Treatment of the platelet suspension with trans-resveratrol markedly reduced the elevation of the [Ca2+]i in response to the thrombin. The data in Figure 2 shows a representative experiment in which three different concentrations of trans-resveratrol were added to platelets. The effect of trans-resveratrol was observed after a short 5–10 s incubation with trans-resveratrol before adding thrombin. It takes 5–10 s for complete mixing of the 2.5 μl aliquot of the trans-resveratrol solution in the 500 μl aliquot of platelet suspension in the spectrofluorometric cuvette using a magnetic stirrer bar. trans-Resveratrol reduced both the rate of [Ca2+]i rise together with the peak level of [Ca2+]i induced by thrombin. The data in Figure 3 is an average of six experiments, similar to that shown in Figure 1, and shows that trans-resveratrol produced a dose-dependent inhibition of the [Ca2+]i increase with an IC50 of 0.5 μM, see Figure 3 legend for details. The data shows that 0.1, 1.0 and 10.0 μMtrans-resveratrol produced statistically significant inhibitory effects of 20±6% (P<0.01), 37±6% (P<0.001) and 57±4% (P<0.001). The maximum degree of inhibition (57±4%) was observed with 10 μMtrans-resveratrol, higher concentrations of trans-resveratrol were not used because they caused large changes in fluorescence that interfered with the fura-2 fluorescence measurements (data not shown). Cholesterol (negative control steroid) at a concentration of 10 μM, and the Me2SO solvent (0.5% v  v−1) used to dissolve trans-resveratrol did not influence [Ca2+]i levels (data are not shown). trans-Resveratrol did not interfere with the calcium ionophore ionomycin (10.0 μM) or digitonin (0.01%) induced [Ca2+]i elevations in human platelets, thereby demonstrating that trans-resveratrol does not influence fura-2 fluorescence and therefore rules out any non-specific effects of the phytoestrogen on the [Ca2+]i measurements. Both these agents increase [Ca2+]i by mechanisms independent of plasma membrane calcium channels.

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Figure 2. Effect of trans-resveratrol on [Ca2+]i in thrombin-stimulated platelets. Calcium 2 mM was added to the platelet suspension 20 s before data collection started (zero time). Ten seconds later, trans-resveratrol solution was added to yield a final concentration in the platelet suspension of either 0.1, 1.0 or 10 μM. Thrombin (0.01 u  ml−1) was added 10 s later. Thrombin caused a large increase in [Ca2+]i in the control condition, platelets started to aggregate at 60–80 s. All three concentrations of trans-resveratrol inhibited the thrombin-induced rise in [Ca2+]i in a dose-dependent manner. The trace shown is from a representative experiment; similar results were obtained from six other platelet preparations and are presented in Figure 3.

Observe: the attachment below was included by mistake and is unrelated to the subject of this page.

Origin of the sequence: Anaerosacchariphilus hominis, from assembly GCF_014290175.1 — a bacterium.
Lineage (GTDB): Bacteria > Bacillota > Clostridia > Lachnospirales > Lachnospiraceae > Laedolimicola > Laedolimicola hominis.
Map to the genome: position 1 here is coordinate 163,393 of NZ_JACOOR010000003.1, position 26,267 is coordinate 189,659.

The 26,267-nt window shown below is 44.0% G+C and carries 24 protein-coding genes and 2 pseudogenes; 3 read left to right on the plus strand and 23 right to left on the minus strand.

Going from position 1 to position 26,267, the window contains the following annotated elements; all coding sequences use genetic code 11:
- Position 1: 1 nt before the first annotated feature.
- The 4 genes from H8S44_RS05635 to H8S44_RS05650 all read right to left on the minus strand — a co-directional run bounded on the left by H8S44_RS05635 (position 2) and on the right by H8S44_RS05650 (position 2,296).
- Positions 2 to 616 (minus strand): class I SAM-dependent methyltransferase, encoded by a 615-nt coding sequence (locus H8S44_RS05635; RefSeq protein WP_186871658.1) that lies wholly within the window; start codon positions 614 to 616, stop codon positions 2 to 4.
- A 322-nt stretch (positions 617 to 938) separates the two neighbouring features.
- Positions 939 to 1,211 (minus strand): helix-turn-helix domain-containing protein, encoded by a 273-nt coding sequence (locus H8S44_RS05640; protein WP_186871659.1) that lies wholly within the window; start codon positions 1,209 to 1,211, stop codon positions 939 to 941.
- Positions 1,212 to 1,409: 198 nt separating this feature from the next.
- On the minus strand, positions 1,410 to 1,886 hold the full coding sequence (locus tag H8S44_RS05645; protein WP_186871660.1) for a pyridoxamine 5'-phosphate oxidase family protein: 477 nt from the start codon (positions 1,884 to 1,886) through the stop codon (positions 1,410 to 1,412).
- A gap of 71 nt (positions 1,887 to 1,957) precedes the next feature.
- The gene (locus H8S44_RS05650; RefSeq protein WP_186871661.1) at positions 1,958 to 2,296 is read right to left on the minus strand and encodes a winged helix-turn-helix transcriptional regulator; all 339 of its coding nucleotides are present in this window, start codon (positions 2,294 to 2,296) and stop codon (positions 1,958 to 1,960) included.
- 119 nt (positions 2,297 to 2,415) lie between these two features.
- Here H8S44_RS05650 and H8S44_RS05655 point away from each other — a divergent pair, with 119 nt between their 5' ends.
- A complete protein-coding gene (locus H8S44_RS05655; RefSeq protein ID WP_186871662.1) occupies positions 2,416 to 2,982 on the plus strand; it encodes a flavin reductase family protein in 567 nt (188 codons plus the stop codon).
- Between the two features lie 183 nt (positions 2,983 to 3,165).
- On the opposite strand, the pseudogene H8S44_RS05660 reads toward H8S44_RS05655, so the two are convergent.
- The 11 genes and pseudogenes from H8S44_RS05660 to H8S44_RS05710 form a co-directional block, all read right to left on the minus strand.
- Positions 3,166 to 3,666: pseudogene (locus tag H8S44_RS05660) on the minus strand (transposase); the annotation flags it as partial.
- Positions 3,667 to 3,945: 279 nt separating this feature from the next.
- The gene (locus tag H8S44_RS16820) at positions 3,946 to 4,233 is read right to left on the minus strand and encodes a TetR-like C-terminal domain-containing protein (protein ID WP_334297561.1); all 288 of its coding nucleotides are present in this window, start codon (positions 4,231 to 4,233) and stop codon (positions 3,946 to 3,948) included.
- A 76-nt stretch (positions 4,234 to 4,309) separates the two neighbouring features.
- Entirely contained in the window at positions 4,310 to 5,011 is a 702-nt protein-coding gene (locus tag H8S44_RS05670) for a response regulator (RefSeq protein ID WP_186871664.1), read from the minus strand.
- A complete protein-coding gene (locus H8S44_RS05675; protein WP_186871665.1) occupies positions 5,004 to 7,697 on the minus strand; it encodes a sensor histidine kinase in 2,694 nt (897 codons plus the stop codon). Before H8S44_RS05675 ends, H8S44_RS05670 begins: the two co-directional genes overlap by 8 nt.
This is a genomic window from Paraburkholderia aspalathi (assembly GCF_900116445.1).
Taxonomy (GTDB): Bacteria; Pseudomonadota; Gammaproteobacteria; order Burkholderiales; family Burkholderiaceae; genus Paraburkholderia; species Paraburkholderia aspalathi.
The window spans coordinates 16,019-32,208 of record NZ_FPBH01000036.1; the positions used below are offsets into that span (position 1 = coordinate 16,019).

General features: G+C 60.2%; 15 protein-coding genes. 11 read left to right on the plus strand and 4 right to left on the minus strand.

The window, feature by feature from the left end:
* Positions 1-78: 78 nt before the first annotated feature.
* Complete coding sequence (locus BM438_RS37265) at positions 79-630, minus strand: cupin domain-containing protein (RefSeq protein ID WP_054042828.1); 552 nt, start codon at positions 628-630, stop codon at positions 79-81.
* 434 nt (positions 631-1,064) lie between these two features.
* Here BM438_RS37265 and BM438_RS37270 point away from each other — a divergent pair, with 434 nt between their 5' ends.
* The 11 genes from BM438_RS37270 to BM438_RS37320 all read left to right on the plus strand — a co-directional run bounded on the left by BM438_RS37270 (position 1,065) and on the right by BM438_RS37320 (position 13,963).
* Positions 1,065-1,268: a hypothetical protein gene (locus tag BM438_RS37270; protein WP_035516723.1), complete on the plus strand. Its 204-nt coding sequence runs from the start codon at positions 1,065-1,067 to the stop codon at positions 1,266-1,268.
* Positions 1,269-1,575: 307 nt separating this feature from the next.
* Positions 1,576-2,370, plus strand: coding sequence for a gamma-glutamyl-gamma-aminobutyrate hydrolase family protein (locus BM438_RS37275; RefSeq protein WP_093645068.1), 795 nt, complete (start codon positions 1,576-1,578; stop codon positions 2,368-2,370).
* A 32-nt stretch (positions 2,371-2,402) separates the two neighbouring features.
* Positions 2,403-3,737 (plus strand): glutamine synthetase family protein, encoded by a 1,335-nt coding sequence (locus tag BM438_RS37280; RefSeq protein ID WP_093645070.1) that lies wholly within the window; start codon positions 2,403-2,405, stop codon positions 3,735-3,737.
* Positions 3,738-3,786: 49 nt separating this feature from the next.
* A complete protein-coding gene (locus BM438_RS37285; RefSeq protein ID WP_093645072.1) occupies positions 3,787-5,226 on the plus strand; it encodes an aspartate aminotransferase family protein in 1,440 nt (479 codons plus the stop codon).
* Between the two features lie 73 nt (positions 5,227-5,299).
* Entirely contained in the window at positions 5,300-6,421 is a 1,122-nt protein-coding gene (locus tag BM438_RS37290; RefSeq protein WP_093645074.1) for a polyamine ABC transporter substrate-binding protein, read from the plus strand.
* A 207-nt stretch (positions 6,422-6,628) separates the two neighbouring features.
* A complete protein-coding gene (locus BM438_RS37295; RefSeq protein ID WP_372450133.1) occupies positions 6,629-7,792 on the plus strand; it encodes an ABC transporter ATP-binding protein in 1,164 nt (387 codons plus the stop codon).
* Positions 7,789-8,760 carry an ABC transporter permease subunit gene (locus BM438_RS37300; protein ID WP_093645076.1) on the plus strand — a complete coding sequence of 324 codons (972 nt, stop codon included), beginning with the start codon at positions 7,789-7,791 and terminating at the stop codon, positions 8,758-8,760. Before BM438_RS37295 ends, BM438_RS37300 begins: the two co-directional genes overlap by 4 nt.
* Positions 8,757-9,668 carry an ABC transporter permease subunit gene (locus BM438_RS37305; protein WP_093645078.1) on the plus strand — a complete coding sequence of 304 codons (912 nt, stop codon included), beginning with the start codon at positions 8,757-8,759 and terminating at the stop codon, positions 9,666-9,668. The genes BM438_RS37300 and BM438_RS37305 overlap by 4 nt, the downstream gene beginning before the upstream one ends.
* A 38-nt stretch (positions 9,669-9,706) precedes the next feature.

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Figure 3. Dose-response of trans-resveratrol to inhibit thrombin-induced elevation of [Ca2+]i and Ba2+ ion influx. The % inhibitory effect of trans-resveratrol was calculated by subtracting the basal or pre-stimulated value from the peak effect with trans-resveratrol present and comparing it to the effect observed in the control with thrombin and without trans-resveratrol. The IC50 was 0.5 μM for both parameters, and was calculated by estimating the concentration of trans-resveratrol that produced 50% inhibition of the maximum inhibitory effect which was 57% inhibition of the [Ca2+]i response, and 50% inhibition of the barium ion influx response. These values were 28.5% for [Ca2+]i (i.e. 1/2 of 57%) and 25% for barium ion influx (i.e. 1/2 of 50%). The data represent mean±s.e.mean from six separate experiments with different platelet donors, typical experiments are shown in Figures 2 and 7. Statistical significance of trans-resveratrol effect when compared to thrombin control: *P<0.05, **P<0.01.

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The data in Figure 4 depicts a representative experiment that indicates trans-resveratrol alone did not have an effect on [Ca2+]i level in the absence of thrombin stimulation. In the same experiment trans-resveratrol blocked the thrombin effect similar to that shown in Figure 2, although in this particular experiment the inhibitory effect was larger. The elevation of [Ca2+]i in thrombin stimulated platelets, without the addition of Ca2+ to the medium together with 5.0 mM EGTA added to the buffer, was substantially smaller (25 nM increase, Figure 5), compared with [Ca2+]i elevation in the presence of the external Ca2+ (500 nM increase, Figure 4). The elevation of [Ca2+]i induced by thrombin in EGTA containing media was 7±2% of that seen in the presence of 2.0 mM calcium (average from three separate experiments). This suggested that the majority of the [Ca2+]i increase, due to thrombin (0.01  u  ml−1) stimulation, was primarily due to Ca2+ influx, and not the result of the emptying of the internal Ca2+ stores. The data in Figure 5 showed that 10 μMtrans-resveratrol produced a very small inhibition of the thrombin-induced internal mobilization of calcium. The average of four separate experiments showed that 10.0, 1.0 and 0.1 μMtrans-resveratrol produced an 8±10, 2±11 and 12±11% inhibition respectively of thrombin, these small inhibitory effects were not statistically significant (P>0.05).